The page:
This early years biography of Elisabeth Elliot touches on so many interesting aspects of the 20th century missionary work in Ecuador, in addition to the other items mentioned above.  It has been a great read, as a time for me to reflect on missions work as it relates to the season of these last days, and to appreciate and think again upon the spread of the gospel around the world, one of the great promises in God’s word that we have seen come about, in the story of Church History and to this day.  Yes, as Christ promised us, the gospel has been and is being preached throughout the world — “as a witness to all the nations, and then the end will come.”  

Evangelism and ‘Revival’: God’s Divine Purpose

December 10, 2014 4 comments

From my recent readings, including George Mueller and the recent newsletter of the SGAT (Sovereign Grace Advent Testimony), comes a point often overlooked in our day, regarding God’s purpose in evangelism and missionary work. There is a difference between the salvation of individuals and “praying for revival,” and we understand this issue based on our interpretation of scripture including overall eschatology and the prophetic word.

George Mueller’s autobiography notes his establishment of the “Scriptural Knowledge Institute” in the early 1830s. He provided several scriptural-based reasons for this decision, to establish this new organization instead of working with existing missionary organizations. The first reason involved scriptural understanding of God’s purposes, as Mueller noted that the other missionary organizations referenced scriptures such as Habakkuk 2:14 and Isaiah 11:9 in support of their idea that the whole world will eventually be converted to Christianity. As Mueller well observed:

These passages have no reference to the present dispensation but to the one which will begin when the Lord returns.  In the present time, things will not become spiritually better, but worse.  Only people gathered out from among the Gentiles for the Lord will be converted. (Ref. Matt. 13:24-30, 36-43; 2 Tim. 3:1-13; Acts 15:14.) A hearty desire and earnest prayer for the conversion of sinners is quite scriptural. But it is unscriptural to expect the conversion of the whole world.

From the latest issue (Jan-Mar 2015) of the Sovereign Grace Advent Testimony newsletter, “Watching and Waiting” comes an article on a similar topic: “Did Noah Pray for Revival?” A look at several scriptures, including the time of Noah as well as Jeremiah’s day, shows indeed that it is not (always, or even usually)  God’s purpose to bring revival and save the majority of people at any given point in time. Select individuals were saved even in times of judgment, such as wicked King Manasseh (2 Chron. 33:12-20) and King Josiah, yet the nation as a whole faced judgment. There was undoubtedly a great measure of blessing, of revival and reformation, but the judgment brought on by the wickedness of Manasseh and his generation remained and was still going to be judged after the death of Josiah. The scriptures tell us similar for the future, of ever increasing apostasy within the church.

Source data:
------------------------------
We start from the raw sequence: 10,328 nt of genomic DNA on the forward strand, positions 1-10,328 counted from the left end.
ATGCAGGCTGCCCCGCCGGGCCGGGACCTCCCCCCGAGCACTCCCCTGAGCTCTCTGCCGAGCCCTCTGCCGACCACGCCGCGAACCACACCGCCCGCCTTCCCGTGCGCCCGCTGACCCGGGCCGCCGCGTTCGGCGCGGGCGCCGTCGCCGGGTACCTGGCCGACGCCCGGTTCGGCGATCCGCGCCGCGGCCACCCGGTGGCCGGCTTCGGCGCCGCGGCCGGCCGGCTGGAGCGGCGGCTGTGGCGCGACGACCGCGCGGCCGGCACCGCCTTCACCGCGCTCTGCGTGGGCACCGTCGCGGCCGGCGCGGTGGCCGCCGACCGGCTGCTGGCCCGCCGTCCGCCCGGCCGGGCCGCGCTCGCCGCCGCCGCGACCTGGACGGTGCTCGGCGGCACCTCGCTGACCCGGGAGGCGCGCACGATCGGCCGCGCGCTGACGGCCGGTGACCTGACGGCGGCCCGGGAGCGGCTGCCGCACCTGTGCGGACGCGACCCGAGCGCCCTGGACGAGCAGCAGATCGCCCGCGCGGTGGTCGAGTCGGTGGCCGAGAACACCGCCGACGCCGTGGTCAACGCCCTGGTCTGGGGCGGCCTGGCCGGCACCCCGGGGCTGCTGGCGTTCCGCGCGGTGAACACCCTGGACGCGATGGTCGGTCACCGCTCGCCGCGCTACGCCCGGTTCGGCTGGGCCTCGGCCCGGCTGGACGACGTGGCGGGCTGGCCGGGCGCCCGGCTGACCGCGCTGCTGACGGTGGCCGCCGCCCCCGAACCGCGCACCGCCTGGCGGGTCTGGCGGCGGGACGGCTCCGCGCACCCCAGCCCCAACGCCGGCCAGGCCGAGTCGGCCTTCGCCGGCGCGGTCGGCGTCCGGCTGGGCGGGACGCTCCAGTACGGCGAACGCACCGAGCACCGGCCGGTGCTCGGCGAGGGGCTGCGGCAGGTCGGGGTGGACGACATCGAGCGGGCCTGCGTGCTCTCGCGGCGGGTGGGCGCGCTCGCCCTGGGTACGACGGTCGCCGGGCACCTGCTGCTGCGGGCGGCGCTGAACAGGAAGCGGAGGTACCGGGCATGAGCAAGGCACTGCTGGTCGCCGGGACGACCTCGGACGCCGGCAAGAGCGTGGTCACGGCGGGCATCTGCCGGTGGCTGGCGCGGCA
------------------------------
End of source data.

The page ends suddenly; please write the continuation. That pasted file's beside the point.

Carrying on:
I was made to think of Noah and his circumstances as I listened to a Christian friend pray for the United Kingdom that God would send a mighty revival that would turn the whole land back to Him. Thinking upon this request, I pondered the fact that we are surrounded by an ever-increasing tide of apostasy. What are called the ‘main’ churches have abandoned all semblance to Bible religion and have embraced wicked doctrines to a degree never before witnessed in the history of Christendom. Furthermore, the remnant of true believers has never been smaller or weaker. This being so, it does seem likely that we cannot be far removed from the days of that last generation and the manifestation of the antichrist and the Savior’s return to earth to destroy him and establish His own Millennial Kingdom. That raises the question then: Is it the will of God for God’s people in the close of this age to pray for revival?

These facts serve to bring home to us that it is so necessary for God’s people to rightly divide the Word of God and so understand the signs of the times in which we live. It is through God’s Word that the final generation of believers in this age will know of the approach of the end and what it is we should be praying for and expecting the Lord to do. It is only by studying the prophetic scriptures and being informed of God’s will that we will be saved from praying and hoping vainly for revival when it is clearly the purpose and mind of God to bring down man’s rebellion and apostasy by judgment.